The European Commission is stepping up infringement procedures against Hungary concerning three areas: EU migrant quotas, the transparency of foreign-funded NGOs and higher education.
The EC said on Thursday that it will refer Hungary to the Court of Justice of the European Union (CJEU) over the three related laws.
It referred Hungary to the European court for failing to comply with a temporary emergency relocation scheme for refugees, stating that “Hungary has not taken any action at all since the relocation scheme started”. The EC also referred the Czech Republic and Poland to the court over non-compliance on the matter. It launched infringement procedures against the three countries on the issue in June and took the process to the next level in July. Hungary and Slovakia earlier challenged the scheme in the CJEU, but the court rejected their request to annul the decision by the Council of the European Union on the mandatory relocation of asylum seekers.
The EC also decided to refer Hungary to the Court of Justice over legislation on foreign-funded NGOs which “indirectly discriminates and disproportionately restricts donations from abroad to civil society organisations”.”The Commission is also of the opinion that Hungary violates the right to freedom of association and the rights to protection of private life and personal data enshrined in the Charter of Fundamental Rights of the European Union, read in conjunction with the EU Treaty provisions on the free movement of capital,” it added. The EC launched an infringement procedure against Hungary over the law in August and stepped up the procedure with the issue of a “reasoned opinion” in October. The EC said Hungary had failed to reply to the reasoned opinion by the one-month deadline and had not taken steps to amend or repeal the contested provisions in the NGO law. The legislation on NGOs requires full disclosure of foreign funding over 7.2 million forints (EUR 23,400) a year.
Further, the EC has referred Hungary to the EU court over amendments to the country’s higher education act. The amended legislation “disproportionally restricts EU and non-EU universities in their operations and needs to be brought back in line with EU law”, it said. Last April, the EC launched the infringement procedure against Hungary over the amendments which require foreign colleges and universities in Hungary to operate on the basis of an intergovernmental agreement and to have a campus in the country in which they are based. It stepped up the procedure by sending the country a “reasoned opinion” on the matter in July, and it requested additional clarification in October.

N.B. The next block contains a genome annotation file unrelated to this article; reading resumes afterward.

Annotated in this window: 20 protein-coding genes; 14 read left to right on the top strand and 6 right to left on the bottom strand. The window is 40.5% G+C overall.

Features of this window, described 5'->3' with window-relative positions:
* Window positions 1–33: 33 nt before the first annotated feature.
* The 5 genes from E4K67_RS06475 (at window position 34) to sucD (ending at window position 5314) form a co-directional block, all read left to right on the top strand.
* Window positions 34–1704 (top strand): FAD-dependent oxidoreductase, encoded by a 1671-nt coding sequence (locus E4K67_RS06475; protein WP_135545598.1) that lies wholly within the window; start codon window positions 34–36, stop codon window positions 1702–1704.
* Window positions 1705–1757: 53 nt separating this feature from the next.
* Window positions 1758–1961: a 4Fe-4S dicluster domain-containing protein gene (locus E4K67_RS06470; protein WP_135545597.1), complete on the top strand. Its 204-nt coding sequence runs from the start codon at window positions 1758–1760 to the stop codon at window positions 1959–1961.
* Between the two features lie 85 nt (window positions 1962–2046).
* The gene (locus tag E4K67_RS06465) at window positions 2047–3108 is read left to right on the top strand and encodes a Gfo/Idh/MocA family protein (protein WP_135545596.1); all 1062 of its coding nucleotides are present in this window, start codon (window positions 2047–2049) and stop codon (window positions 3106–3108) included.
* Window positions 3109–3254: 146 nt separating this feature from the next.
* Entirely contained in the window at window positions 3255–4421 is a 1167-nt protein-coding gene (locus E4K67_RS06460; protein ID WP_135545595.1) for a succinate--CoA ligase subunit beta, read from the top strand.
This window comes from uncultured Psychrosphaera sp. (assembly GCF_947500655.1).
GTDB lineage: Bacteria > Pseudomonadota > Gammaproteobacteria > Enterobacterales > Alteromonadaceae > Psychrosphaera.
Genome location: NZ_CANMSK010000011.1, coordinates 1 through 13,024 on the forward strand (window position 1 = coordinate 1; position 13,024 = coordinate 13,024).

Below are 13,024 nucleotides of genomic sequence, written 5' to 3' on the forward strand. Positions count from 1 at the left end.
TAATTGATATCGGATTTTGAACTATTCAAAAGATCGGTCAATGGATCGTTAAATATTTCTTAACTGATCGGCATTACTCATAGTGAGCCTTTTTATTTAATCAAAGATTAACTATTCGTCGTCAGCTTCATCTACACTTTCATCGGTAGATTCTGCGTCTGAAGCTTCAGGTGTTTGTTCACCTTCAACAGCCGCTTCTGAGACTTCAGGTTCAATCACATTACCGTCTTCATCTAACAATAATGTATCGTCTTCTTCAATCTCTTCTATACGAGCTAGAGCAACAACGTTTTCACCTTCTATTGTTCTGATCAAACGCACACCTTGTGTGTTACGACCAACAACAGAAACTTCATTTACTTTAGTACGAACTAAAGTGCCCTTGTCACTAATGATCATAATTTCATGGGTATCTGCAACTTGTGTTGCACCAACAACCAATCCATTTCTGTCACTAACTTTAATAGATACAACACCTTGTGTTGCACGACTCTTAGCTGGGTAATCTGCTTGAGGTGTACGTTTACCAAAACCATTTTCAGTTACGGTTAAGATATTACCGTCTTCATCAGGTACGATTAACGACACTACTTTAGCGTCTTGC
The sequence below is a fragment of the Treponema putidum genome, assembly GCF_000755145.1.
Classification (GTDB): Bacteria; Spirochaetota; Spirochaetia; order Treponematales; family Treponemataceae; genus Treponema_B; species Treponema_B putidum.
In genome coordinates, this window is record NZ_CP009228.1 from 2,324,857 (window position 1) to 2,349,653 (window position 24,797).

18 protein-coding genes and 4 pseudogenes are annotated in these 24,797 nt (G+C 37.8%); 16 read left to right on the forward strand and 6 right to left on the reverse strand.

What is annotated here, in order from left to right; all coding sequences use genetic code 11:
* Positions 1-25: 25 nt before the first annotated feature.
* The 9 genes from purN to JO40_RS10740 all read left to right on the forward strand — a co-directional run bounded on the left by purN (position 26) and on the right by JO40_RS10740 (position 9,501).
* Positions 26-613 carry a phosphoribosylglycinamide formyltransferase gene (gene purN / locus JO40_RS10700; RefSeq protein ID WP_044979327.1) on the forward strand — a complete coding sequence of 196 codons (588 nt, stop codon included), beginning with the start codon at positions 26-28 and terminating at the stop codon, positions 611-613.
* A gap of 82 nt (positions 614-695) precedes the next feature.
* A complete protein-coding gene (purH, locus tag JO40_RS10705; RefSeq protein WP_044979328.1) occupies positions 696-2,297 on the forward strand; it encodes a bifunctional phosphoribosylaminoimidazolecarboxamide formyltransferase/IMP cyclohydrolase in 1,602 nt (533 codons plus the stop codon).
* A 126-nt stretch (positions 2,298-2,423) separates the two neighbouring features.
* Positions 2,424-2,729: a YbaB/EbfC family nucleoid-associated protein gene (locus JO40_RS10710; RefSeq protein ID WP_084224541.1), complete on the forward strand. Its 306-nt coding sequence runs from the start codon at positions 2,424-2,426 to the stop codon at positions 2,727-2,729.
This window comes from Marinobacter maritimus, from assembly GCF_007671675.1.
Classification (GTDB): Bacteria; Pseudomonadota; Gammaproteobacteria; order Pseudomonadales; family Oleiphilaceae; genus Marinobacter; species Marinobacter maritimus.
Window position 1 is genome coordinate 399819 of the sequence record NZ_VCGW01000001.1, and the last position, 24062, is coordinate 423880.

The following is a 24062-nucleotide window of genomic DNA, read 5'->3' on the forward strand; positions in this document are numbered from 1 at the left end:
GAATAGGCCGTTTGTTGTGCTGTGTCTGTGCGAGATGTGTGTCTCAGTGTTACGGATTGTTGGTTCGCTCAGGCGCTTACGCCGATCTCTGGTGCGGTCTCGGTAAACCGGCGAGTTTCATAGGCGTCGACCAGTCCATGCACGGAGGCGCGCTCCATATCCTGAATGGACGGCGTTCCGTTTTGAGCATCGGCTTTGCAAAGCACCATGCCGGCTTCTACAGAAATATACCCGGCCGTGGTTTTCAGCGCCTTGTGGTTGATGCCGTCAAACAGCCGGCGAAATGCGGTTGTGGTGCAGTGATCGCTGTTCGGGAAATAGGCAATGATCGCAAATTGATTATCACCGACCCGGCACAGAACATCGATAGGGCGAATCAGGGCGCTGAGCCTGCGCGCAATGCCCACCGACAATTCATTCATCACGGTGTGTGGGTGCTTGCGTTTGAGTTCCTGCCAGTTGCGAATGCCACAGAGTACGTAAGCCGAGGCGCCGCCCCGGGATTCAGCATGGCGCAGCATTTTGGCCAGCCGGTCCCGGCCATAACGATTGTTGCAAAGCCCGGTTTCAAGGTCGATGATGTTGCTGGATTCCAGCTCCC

Hungary has “maintained its position” on the law and has not brought it in line with EU legislation, the EC said. The EC argued that the amended legislation violates the freedom to provide services, the freedom of establishment, the directive on services in the internal market, academic freedom rights, the right to education and the freedom to conduct a business as provided by the Charter of Fundamental Rights of the EU.
A statement by the ruling Fidesz party said “Brussels has launched a volley of bullets at Hungary” and the EU “is now openly using legal procedures as instruments of political blackmail and pressure”. Fidesz said the “attacks” were due to “Hungary obstructing the Soros plan”. Fidesz has also called on the government to “do everything to protect the Hungarian people and their national interests”.
The European Parliament’s decision on mandatory migrant quotas “cannot be implemented”, Peter Szijjarto, Hungary’s foreign minister, said in response. Hungary’s government will present its arguments before the European Court, Szijjarto told a press conference in Brussels on Thursday. Further, the mandatory migrant quotas “run totally counter to sober mind as well as to the European rules of law and conventions”, he said.